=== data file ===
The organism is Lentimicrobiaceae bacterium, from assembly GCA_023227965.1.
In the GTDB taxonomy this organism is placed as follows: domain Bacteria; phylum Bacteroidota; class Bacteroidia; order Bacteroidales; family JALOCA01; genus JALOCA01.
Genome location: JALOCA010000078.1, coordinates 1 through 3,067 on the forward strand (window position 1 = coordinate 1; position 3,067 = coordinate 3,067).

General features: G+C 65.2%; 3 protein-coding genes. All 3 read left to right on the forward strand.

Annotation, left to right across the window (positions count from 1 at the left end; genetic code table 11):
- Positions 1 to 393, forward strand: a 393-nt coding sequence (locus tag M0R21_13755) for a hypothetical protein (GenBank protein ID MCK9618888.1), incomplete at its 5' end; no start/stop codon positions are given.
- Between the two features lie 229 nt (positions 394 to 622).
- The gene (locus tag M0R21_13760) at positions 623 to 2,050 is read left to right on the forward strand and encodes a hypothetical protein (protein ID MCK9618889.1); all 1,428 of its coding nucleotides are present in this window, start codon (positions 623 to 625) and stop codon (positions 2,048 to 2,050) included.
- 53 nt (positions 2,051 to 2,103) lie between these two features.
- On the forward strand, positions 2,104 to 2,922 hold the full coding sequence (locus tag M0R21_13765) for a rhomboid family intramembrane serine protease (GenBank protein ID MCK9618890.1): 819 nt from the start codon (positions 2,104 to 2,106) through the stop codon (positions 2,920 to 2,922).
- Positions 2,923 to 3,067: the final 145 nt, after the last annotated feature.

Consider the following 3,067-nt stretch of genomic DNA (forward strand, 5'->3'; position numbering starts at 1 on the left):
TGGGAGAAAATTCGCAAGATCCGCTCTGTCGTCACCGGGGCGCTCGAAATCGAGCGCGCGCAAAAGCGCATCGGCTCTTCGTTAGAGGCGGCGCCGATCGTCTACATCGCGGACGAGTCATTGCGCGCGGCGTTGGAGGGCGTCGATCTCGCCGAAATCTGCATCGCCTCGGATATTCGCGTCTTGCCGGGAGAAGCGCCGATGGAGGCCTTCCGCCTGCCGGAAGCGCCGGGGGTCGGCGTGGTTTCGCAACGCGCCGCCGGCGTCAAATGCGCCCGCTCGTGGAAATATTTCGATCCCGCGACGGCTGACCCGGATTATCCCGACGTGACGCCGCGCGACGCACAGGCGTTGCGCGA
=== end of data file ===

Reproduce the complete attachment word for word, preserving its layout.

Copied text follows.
The organism is Lentimicrobiaceae bacterium, from assembly GCA_023227965.1.
In the GTDB taxonomy this organism is placed as follows: domain Bacteria; phylum Bacteroidota; class Bacteroidia; order Bacteroidales; family JALOCA01; genus JALOCA01.
Genome location: JALOCA010000078.1, coordinates 1 through 3,067 on the forward strand (window position 1 = coordinate 1; position 3,067 = coordinate 3,067).

General features: G+C 65.2%; 3 protein-coding genes. All 3 read left to right on the forward strand.

Annotation, left to right across the window (positions count from 1 at the left end; genetic code table 11):
- Positions 1 to 393, forward strand: a 393-nt coding sequence (locus tag M0R21_13755) for a hypothetical protein (GenBank protein ID MCK9618888.1), incomplete at its 5' end; no start/stop codon positions are given.
- Between the two features lie 229 nt (positions 394 to 622).
- The gene (locus tag M0R21_13760) at positions 623 to 2,050 is read left to right on the forward strand and encodes a hypothetical protein (protein ID MCK9618889.1); all 1,428 of its coding nucleotides are present in this window, start codon (positions 623 to 625) and stop codon (positions 2,048 to 2,050) included.
- 53 nt (positions 2,051 to 2,103) lie between these two features.
- On the forward strand, positions 2,104 to 2,922 hold the full coding sequence (locus tag M0R21_13765) for a rhomboid family intramembrane serine protease (GenBank protein ID MCK9618890.1): 819 nt from the start codon (positions 2,104 to 2,106) through the stop codon (positions 2,920 to 2,922).
- Positions 2,923 to 3,067: the final 145 nt, after the last annotated feature.

Consider the following 3,067-nt stretch of genomic DNA (forward strand, 5'->3'; position numbering starts at 1 on the left):
TGGGAGAAAATTCGCAAGATCCGCTCTGTCGTCACCGGGGCGCTCGAAATCGAGCGCGCGCAAAAGCGCATCGGCTCTTCGTTAGAGGCGGCGCCGATCGTCTACATCGCGGACGAGTCATTGCGCGCGGCGTTGGAGGGCGTCGATCTCGCCGAAATCTGCATCGCCTCGGATATTCGCGTCTTGCCGGGAGAAGCGCCGATGGAGGCCTTCCGCCTGCCGGAAGCGCCGGGGGTCGGCGTGGTTTCGCAACGCGCCGCCGGCGTCAAATGCGCCCGCTCGTGGAAATATTTCGATCCCGCGACGGCTGACCCGGATTATCCCGACGTGACGCCGCGCGACGCACAGGCGTTGCGCGA